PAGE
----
Pratapgarh is one of the forts built by shivaji to strengthen and to dominate the road system of the empire. Pratapgarh is closer to Mahabaleshwar and one can trek to this Shivaji’s hill fort of Pratapgarh from Mahabaleshwar. The other option being to take a bus, which covers the 2.2 km., journey in an hour to reach the foot of this hill. To reach the fort one has to climb 500 steps.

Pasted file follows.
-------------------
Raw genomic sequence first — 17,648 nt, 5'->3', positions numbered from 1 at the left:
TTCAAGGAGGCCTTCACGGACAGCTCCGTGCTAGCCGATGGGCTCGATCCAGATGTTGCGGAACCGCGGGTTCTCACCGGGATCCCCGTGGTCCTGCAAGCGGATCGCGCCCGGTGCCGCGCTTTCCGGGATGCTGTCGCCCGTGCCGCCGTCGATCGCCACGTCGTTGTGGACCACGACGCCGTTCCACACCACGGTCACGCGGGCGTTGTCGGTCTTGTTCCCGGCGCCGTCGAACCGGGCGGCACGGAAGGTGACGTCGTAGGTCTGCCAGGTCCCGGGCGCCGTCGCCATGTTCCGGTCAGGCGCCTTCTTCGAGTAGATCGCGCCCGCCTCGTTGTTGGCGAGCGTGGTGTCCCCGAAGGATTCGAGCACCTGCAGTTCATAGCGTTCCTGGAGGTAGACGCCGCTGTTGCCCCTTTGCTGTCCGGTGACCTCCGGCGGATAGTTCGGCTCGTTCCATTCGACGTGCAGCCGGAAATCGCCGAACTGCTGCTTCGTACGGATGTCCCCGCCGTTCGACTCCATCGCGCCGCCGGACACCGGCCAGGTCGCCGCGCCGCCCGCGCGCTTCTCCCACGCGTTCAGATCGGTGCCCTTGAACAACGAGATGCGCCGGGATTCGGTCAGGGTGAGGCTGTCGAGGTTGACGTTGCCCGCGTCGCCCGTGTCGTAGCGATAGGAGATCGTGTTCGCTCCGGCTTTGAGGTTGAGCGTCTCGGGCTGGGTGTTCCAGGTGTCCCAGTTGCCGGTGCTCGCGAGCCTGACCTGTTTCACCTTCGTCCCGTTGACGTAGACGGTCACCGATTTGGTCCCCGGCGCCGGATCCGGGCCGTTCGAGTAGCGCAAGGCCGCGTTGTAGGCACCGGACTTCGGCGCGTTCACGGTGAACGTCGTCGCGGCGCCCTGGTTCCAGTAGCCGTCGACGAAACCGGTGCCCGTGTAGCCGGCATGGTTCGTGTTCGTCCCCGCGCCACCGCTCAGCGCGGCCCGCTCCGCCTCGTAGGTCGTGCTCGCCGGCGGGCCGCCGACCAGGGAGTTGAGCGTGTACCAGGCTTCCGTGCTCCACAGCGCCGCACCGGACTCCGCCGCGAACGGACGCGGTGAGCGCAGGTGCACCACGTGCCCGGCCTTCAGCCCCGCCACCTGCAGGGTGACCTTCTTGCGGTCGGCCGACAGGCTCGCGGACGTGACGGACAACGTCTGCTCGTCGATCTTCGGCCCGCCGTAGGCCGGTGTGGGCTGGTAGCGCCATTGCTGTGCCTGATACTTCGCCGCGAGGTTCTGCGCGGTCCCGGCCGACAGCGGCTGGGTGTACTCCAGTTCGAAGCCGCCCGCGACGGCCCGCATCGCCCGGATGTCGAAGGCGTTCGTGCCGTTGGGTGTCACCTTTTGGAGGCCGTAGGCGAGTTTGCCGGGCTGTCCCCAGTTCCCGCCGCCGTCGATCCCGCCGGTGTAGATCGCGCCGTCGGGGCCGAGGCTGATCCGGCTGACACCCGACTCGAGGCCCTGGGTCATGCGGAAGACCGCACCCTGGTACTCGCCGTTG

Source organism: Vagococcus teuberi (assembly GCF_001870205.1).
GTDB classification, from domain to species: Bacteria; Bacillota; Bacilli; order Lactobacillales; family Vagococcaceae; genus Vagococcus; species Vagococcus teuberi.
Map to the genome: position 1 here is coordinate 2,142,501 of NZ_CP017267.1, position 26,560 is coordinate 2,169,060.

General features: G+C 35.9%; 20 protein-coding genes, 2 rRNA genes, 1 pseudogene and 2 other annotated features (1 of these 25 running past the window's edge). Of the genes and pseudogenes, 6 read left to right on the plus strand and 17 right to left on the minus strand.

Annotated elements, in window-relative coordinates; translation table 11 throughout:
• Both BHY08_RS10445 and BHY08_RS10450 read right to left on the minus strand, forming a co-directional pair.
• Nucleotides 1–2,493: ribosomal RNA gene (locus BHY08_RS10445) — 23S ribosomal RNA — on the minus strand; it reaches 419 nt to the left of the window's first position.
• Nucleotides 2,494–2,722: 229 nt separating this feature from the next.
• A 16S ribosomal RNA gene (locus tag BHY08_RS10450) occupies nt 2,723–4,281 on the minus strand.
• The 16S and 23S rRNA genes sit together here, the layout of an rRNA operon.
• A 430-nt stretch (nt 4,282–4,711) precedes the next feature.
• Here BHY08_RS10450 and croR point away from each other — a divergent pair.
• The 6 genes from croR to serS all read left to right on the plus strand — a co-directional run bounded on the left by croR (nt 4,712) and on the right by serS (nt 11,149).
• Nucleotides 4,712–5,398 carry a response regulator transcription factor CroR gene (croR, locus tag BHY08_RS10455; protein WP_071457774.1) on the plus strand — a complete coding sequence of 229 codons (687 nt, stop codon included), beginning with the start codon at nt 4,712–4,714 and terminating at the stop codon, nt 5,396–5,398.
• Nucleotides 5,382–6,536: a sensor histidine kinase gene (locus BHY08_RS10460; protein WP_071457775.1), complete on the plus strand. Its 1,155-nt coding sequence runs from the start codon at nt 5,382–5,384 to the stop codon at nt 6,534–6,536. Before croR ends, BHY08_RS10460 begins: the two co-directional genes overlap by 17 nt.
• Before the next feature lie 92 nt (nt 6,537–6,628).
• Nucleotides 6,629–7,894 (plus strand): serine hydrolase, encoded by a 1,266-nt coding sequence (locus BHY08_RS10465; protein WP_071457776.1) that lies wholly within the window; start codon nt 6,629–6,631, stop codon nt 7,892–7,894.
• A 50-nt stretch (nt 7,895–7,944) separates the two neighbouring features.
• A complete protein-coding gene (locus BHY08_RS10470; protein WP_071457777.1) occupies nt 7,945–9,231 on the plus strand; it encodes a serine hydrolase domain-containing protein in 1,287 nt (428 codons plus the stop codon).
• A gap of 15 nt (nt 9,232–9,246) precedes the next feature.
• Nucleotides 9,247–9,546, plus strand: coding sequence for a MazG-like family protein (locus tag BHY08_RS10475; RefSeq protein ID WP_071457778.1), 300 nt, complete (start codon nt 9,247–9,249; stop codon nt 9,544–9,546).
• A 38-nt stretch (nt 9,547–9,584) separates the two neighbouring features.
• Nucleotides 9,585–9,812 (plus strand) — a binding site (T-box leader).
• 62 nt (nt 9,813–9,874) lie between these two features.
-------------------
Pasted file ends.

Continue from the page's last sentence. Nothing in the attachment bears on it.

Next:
The Pandavgad caves are situated on a small south-east projection of Pandavgad fort within the limits of Dhavdi village. On taking the path to Pandavgad and reaching the opening in the hills instead of turning up the shoulder of the hill to ascend the fort, the way to the caves goes straight on towards Dhavdi by a well defined footpath which skirts the face of the hill. The small spur with the caves is found at about a distance of 300 yards. The angle it makes with the main spur should be made for and about 200 feet up are the caves. The first is a flat roofed chapel or chaitya about twenty-one feet by seven and about twelve to fourteen feet high. An arched entrance blocked up with mud and stones leads to a relic shrine or daghoba four and a half feet in diameter and six feet high. Its capital (head portion) is lost. Close by is another cave seven feet square, also flat-roofed with an arched entrance and containing a mutilated stone instead of the daghoba and locally said to be a ling. It looks more like a daghoba, being fully three feet in diameter at the base and scarcely a foot at the top. East of Cave II is an eight-celled dwelling cave or vihar about thirty-five feet square and five feet high. The floor has been much silted up with earth brought in by rain water. The original height, as seen from the outside, was probably eight feet. The roof is flat and the rock overhangs four feet making a verandah with an entrance in its back wall about eight feet wide. The cells are two each on the east and west and four on the north, and there is a bed shelf all round. Five yards to the west is a rock-cut cistern six feet deep and nine feet wide holding no water. The Pandavgad caves are in good condition to this date and are visited by a number of people.